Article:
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Filling in the blanks: The case for better records management in charities

20 June 2017

‘Getting my records has filled in blanks as I had lived a life of non-existence, I had nothing of my past, nothing was there, it was empty.’ This eloquent testimony from a care leaver in 2013 was shared by the keynote speaker at the launch last week of Records Management in Charities: A Toolkit for Improvement. Bruno Longmore of National Records Scotland made a powerful case that that all organisations - whether in the public, private or voluntary sectors - need to take records management seriously. Georgina Brewis, from UCL Institute of Education writes about the toolkit's launch.

Voluntary organisations, however, face particular challenges in this area. Record keeping is vital for good governance and necessary for complying with the wide range of regulations that apply to voluntary organisations in England and Wales. However, many organisations find it hard to know quite what the state of their records is and what do to with them. There is a lack of advice, training and knowledge about record keeping and a bewildering array of different regulatory requirements.

With funding from a UCL Public Policy grant, I was very pleased to be able to form a new partnership with Charity Finance Group, the charity that champions best practice in finance management in the voluntary sector, in order to come up with some practical new support for charities in this area. 

The work is an offshoot of a five-year British Academy Research Project ‘Digitising the Mixed Economy of Welfare’, which supports the voluntary sector on questions of archives and records. The toolkit was researched and written by the project’s researcher Charlotte Clements, who successfully navigated the complex worlds of records management and charity law to create a practical toolkit that should be of real value to anyone with responsibility for a charity’s records – whether paid staff, volunteer or trustee. Charlotte tested and refined the toolkit in a series of focus groups organised with Charity Finance Group, and over 50 people have given feedback and comments.

We launched the toolkit at the British Academy on 15 June, where audience members were able to pose tricky questions to an expert panel made up of records managers and archivists from leading charities, including Barnardo’s, the Children’s Society and Blind Veterans, and from the British Records Association.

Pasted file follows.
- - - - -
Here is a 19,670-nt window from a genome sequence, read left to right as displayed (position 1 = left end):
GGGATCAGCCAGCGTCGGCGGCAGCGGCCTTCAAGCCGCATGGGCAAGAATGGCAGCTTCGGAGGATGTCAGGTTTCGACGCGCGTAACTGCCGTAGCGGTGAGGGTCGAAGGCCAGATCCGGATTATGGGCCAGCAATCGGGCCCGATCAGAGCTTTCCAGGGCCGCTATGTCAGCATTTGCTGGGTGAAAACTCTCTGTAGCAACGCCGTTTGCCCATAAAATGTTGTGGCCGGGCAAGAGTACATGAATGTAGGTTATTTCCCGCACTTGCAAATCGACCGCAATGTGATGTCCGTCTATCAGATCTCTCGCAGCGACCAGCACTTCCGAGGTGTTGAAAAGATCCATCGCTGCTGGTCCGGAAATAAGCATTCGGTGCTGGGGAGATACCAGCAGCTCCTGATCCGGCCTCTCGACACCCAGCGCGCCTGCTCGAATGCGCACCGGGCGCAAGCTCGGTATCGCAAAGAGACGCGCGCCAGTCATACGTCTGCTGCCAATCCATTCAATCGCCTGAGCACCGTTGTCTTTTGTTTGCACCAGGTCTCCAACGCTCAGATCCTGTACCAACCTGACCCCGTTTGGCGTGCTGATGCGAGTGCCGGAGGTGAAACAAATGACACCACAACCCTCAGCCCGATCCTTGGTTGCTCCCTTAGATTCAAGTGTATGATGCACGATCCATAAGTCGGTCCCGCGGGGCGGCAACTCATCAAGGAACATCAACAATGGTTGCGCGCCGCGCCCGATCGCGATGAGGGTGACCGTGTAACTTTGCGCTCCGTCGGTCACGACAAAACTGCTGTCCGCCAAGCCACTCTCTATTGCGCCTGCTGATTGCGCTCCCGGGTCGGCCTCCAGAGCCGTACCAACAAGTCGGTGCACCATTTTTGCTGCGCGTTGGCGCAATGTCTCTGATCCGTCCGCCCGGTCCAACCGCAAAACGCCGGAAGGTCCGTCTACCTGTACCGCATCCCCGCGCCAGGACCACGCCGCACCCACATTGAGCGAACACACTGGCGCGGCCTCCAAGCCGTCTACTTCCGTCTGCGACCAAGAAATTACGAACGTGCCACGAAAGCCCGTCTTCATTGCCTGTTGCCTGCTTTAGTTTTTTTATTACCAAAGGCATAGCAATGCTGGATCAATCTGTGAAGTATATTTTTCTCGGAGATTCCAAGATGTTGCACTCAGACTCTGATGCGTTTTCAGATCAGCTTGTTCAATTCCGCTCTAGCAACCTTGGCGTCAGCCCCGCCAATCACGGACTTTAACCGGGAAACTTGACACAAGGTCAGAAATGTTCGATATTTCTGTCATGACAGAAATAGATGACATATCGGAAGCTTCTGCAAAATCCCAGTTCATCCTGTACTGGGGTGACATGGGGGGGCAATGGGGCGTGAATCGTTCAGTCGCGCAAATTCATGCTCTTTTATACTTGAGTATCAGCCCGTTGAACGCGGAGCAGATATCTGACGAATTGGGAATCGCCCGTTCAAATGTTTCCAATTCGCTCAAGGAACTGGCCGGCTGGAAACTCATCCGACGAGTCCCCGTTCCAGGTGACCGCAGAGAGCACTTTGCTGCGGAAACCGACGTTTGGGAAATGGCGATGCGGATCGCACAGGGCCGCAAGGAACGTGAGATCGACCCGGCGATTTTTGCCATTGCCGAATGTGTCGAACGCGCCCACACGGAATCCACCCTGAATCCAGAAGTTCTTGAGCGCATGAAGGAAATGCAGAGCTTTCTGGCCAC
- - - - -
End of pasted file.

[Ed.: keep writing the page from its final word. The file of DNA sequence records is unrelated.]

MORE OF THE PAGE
Children’s charities in particular have needed to do a lot of work around records management in recent years, as part of a national change in culture that now views record keeping as critical to guaranteeing the rights of citizens. Adults seeking information about their own histories, relatives looking to find those who were forcibly migrated to Canada or Australia and police compiling evidence in criminal cases against child sexual abusers, for instance, may all require access to such archives. In such cases good record keeping can help a charity assist with enquiries and provide evidence of decision making and the implementation of appropriate policies and procedures. In Scotland, it was a review of historical abuse in children’s homes and residential schools (the 2007 Shaw Report) that led to new legislation in the form of the Public Records (Scotland) Act, 2011. 

In light of these developments, The National Archives’ recently published new strategy Archives Unlocked places an unprecedented emphasis on the importance of records for public trust, openness and accountability. This is not just about being able to fill in the blanks in personal stories, indeed the investigation into the horrific Grenfell Tower disaster is likely to rely on good record keeping in order to be able to hold organisations and individuals to account.

Records Management in Charities: A Toolkit for Improvement takes the form of a self-assessment tool and set of guidance to implement an improvement plan. Far from assuming that a perfect system for managing records and information can be implemented straight away, the toolkit recognises that continuous improvement of an organisation’s practices, policies and processes will be needed.

You can download a pdf of the toolkit on the project website www.voluntarysectorarchives.org.uk and we will be publishing it as a series of interactive web pages later this summer. 

The new toolkit complements draft guidance on archiving for voluntary organisations which we are currently also developing. Do get in touch with me at g.brewis@ucl.ac.uk if you would like to find out more about this work.